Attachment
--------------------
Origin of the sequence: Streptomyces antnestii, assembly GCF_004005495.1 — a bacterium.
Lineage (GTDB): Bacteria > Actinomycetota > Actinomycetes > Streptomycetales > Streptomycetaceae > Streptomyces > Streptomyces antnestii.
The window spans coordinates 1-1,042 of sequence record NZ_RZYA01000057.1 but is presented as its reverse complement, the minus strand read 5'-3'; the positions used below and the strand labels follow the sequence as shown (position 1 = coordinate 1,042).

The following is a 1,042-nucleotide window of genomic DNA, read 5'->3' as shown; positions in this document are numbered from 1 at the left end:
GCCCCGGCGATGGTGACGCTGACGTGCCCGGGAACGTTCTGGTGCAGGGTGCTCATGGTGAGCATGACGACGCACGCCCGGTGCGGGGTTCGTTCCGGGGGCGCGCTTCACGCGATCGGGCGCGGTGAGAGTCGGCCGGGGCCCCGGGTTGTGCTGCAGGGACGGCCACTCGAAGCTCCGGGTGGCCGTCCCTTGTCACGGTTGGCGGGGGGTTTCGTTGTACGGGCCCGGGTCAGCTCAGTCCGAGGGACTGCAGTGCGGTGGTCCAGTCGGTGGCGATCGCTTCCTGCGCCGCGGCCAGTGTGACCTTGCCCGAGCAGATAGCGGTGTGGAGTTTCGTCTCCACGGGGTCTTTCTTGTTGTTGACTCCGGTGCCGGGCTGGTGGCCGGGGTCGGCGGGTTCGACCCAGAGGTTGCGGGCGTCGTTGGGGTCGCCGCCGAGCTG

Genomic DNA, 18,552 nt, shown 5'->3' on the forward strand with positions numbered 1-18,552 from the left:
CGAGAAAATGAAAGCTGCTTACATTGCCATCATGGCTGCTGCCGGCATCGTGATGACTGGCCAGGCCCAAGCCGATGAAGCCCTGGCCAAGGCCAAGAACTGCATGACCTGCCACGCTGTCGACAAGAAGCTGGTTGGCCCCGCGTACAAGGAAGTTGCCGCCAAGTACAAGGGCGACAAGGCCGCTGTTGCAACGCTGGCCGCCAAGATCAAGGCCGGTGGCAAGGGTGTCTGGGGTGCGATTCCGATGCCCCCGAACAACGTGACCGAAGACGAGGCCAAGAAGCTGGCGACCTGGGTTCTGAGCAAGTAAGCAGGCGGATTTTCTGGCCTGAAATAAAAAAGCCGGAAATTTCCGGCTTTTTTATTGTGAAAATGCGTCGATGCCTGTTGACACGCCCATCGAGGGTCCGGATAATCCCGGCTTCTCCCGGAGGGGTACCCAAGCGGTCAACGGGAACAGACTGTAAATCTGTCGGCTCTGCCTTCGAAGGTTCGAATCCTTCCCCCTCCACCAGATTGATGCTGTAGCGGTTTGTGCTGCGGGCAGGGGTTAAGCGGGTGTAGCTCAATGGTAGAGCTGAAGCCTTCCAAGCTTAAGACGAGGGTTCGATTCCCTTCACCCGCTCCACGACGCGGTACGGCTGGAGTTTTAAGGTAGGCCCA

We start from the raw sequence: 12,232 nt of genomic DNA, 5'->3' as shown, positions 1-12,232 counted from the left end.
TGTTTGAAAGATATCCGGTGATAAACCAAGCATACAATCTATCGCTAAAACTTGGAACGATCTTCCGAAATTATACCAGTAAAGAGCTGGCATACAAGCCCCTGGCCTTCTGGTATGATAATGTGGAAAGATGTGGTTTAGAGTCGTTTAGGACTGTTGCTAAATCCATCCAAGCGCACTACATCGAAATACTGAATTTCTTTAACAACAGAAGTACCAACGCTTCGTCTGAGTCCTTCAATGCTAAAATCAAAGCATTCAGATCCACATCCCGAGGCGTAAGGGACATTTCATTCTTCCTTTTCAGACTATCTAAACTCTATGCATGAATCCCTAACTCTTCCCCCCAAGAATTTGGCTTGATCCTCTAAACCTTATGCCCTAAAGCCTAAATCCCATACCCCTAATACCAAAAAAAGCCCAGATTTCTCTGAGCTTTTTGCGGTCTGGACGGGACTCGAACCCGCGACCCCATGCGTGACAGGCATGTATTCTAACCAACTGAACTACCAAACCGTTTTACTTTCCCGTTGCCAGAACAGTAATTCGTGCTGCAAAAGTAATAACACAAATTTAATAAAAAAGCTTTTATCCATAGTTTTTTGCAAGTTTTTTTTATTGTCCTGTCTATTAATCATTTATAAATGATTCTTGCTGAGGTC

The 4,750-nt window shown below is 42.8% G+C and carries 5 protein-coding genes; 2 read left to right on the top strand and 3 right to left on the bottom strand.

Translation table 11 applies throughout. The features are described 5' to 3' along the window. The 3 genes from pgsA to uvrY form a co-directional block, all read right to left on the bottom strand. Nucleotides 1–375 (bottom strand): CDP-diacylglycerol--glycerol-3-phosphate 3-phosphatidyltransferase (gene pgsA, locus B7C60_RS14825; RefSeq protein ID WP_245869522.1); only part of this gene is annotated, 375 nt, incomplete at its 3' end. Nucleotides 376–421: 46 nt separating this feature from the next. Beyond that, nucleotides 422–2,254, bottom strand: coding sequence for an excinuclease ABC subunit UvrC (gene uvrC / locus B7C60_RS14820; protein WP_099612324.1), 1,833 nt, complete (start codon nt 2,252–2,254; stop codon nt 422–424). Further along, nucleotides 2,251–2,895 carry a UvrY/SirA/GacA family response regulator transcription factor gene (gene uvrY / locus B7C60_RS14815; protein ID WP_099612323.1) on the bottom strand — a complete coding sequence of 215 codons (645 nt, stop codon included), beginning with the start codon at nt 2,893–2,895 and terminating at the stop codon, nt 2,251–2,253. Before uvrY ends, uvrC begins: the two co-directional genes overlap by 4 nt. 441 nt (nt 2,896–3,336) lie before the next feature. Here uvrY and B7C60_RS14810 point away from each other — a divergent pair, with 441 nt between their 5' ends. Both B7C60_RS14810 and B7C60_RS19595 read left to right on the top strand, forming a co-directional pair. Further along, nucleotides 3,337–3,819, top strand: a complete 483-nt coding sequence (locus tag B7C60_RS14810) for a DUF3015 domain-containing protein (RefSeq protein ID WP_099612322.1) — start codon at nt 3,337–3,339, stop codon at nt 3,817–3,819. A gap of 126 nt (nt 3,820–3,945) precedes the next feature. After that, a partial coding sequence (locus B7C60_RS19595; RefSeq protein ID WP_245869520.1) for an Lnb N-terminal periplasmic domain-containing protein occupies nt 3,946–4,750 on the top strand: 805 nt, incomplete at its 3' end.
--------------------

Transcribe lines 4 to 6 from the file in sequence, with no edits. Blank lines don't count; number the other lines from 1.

The following is a 1,042-nucleotide window of genomic DNA, read 5'->3' as shown; positions in this document are numbered from 1 at the left end:
GCCCCGGCGATGGTGACGCTGACGTGCCCGGGAACGTTCTGGTGCAGGGTGCTCATGGTGAGCATGACGACGCACGCCCGGTGCGGGGTTCGTTCCGGGGGCGCGCTTCACGCGATCGGGCGCGGTGAGAGTCGGCCGGGGCCCCGGGTTGTGCTGCAGGGACGGCCACTCGAAGCTCCGGGTGGCCGTCCCTTGTCACGGTTGGCGGGGGGTTTCGTTGTACGGGCCCGGGTCAGCTCAGTCCGAGGGACTGCAGTGCGGTGGTCCAGTCGGTGGCGATCGCTTCCTGCGCCGCGGCCAGTGTGACCTTGCCCGAGCAGATAGCGGTGTGGAGTTTCGTCTCCACGGGGTCTTTCTTGTTGTTGACTCCGGTGCCGGGCTGGTGGCCGGGGTCGGCGGGTTCGACCCAGAGGTTGCGGGCGTCGTTGGGGTCGCCGCCGAGCTG

Genomic DNA, 18,552 nt, shown 5'->3' on the forward strand with positions numbered 1-18,552 from the left: